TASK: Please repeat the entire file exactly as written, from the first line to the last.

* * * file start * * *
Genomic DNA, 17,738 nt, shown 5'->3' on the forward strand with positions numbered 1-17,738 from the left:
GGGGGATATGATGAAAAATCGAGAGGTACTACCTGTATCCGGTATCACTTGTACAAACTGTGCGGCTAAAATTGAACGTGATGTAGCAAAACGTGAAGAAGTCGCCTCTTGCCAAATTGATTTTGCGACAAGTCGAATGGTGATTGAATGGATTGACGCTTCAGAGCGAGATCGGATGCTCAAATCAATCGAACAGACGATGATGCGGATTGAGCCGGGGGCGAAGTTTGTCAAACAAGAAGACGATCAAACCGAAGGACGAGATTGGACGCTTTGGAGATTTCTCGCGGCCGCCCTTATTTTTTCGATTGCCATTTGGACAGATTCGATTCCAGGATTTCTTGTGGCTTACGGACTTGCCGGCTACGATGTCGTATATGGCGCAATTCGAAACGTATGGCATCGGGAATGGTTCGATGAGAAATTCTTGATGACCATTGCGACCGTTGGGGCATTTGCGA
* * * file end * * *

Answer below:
Genomic DNA, 17,738 nt, shown 5'->3' on the forward strand with positions numbered 1-17,738 from the left:
GGGGGATATGATGAAAAATCGAGAGGTACTACCTGTATCCGGTATCACTTGTACAAACTGTGCGGCTAAAATTGAACGTGATGTAGCAAAACGTGAAGAAGTCGCCTCTTGCCAAATTGATTTTGCGACAAGTCGAATGGTGATTGAATGGATTGACGCTTCAGAGCGAGATCGGATGCTCAAATCAATCGAACAGACGATGATGCGGATTGAGCCGGGGGCGAAGTTTGTCAAACAAGAAGACGATCAAACCGAAGGACGAGATTGGACGCTTTGGAGATTTCTCGCGGCCGCCCTTATTTTTTCGATTGCCATTTGGACAGATTCGATTCCAGGATTTCTTGTGGCTTACGGACTTGCCGGCTACGATGTCGTATATGGCGCAATTCGAAACGTATGGCATCGGGAATGGTTCGATGAGAAATTCTTGATGACCATTGCGACCGTTGGGGCATTTGCGA